Grammar is not as outdated an institution as you might think. Just because many people might not hold much stock in it doesn’t mean you shouldn’t pay attention to good grammar. It might just make the difference between getting hired or promoted and being overlooked.
The way you use language is part of your presentation. Make sure you’re making the right impression by avoiding these nine common mistakes:
1. “Fewer” vs. “Less”
You only use less when you’re talking about concepts, rather than countable things. “I want to be under less stress this year,” is fine, but be careful. “I want to take on less clients” is incorrect. You want to take on fewer clients.
SEE ALSO: Ban These 15 Words From Your Writing
2. “It’s” and “its”
The most embarrassing. Remember it’s is a contraction for “it is,” much like “can’t” for is a contraction for “cannot.” The apostrophe is holding the place of the missing letter. Its is a possessive term. The cat ate its dinner.
If you’re having a hard time, try to never use the contraction version it’s and just make a habit of always spelling out “it is” instead.
3. Dangling modifiers
This is a toughie. Just try to remember that what comes after a comma usually describes the clause immediately before it. “Smelling like a wet dog, I removed my sweater.” That’s you smelling like a wet dog, when you meant to say the sweater smelled. Try instead, “I removed my sweater, which smelled like a wet dog.”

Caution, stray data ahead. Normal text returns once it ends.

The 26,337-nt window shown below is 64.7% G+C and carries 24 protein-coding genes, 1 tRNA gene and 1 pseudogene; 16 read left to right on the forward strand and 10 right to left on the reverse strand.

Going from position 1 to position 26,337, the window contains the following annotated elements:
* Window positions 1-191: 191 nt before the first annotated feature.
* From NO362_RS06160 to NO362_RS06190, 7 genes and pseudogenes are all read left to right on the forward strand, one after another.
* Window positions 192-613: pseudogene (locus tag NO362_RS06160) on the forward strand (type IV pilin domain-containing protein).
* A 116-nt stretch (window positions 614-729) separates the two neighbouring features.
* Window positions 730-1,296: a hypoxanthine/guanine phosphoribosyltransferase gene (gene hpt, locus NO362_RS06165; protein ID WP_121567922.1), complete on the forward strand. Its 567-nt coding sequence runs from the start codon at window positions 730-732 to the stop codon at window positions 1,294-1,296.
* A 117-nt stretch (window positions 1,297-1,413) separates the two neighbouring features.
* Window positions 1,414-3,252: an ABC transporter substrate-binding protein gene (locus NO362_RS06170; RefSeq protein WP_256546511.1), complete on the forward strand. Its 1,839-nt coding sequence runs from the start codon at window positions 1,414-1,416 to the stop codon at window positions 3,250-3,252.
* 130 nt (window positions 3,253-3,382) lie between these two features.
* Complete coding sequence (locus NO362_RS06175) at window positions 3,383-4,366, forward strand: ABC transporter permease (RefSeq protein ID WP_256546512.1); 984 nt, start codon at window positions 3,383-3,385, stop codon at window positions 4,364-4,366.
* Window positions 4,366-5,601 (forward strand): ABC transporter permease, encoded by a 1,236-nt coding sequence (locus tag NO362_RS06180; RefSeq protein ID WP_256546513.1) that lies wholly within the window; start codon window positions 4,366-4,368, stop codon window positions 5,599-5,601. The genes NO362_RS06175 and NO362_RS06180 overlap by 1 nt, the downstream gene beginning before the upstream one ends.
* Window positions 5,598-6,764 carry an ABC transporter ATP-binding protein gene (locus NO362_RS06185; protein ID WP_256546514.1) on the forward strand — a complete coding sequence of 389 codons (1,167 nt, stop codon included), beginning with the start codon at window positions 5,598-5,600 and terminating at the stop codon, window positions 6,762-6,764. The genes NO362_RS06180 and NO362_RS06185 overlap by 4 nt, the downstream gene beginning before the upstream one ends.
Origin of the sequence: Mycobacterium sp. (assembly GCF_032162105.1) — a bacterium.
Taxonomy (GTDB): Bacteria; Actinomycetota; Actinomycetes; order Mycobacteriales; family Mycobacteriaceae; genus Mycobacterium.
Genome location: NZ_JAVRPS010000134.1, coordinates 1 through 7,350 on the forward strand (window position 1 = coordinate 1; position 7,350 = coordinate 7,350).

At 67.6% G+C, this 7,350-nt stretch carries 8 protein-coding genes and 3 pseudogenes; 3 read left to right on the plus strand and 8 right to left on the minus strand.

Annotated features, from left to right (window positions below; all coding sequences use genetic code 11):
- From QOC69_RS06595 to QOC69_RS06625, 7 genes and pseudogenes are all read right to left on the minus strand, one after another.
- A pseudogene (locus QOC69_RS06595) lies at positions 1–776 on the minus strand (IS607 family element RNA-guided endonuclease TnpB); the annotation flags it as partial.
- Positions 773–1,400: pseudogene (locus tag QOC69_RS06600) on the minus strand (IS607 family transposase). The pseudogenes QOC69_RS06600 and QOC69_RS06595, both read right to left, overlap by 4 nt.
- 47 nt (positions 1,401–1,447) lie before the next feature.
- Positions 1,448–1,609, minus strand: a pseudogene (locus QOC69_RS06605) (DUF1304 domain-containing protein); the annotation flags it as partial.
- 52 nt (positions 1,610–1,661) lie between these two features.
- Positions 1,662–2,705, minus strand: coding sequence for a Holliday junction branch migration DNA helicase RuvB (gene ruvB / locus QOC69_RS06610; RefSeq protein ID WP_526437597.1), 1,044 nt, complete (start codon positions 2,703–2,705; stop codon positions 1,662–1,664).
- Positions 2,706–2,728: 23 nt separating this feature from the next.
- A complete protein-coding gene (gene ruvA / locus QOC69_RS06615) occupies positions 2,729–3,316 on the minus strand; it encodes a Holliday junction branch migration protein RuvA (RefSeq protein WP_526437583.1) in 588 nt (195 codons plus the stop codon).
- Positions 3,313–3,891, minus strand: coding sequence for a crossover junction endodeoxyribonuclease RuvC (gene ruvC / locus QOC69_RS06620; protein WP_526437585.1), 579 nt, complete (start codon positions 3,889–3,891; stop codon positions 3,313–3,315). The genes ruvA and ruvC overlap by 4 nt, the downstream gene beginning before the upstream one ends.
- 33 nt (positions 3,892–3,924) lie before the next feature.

4. “Who” vs “Whom”
An easy rule to remember—simply try completing the sentence in your head. “For whom are the flowers?” (“The flowers are for him.”) “Whom did you ask to the prom?” (“I asked her to the prom.”) You wouldn’t say “I asked she to the prom,” would you? But you would say, “Who did that?” (She or he did it.)
5. Me, Myself & I
Myself is a reflexive pronoun. Use it only when you’ve already referred to yourself earlier in the sentence. “I made myself a sandwich” is okay, but “My mom and myself made a cake” is not. That would be “My mom and I made a cake.” And careful with me and I, as well. “My mom and me” did not make a cake, but “My dad is taking my mom and me to the park” works great.
6. “Lie” vs “Lay”
You’re not “going to lay down.” Lay always requires an object. You lay a book on the coffee table, but you lie down. Careful though, because lay is also the past tense of lie. So you “lay down on the couch yesterday” though you will “lie on it” today. The past tense of lay, for reference, is “laid.”
7. Irregular verbs
These sneak in all the time. For example, lended and upseted are not words (it’s left and upset). English is tricky that way. Especially with terminology in your career, be careful to be precise and not make these errors. A quick Google can usually sort you out if you’re in doubt.
8. “Nor” vs “or”
Only use nor when you’re already expressing a negative. “Neither my boss nor I understood the memo.” Or “my boss didn’t understand the memo—nor did I.” Otherwise, use or.
9. “Then” vs “than”
Just assume hiring managers will shred your resume on sight if you commit this sin. Remember, than is comparative: “I would rather be a hammer than a nail.” Then tells time: “We did this, then that.”
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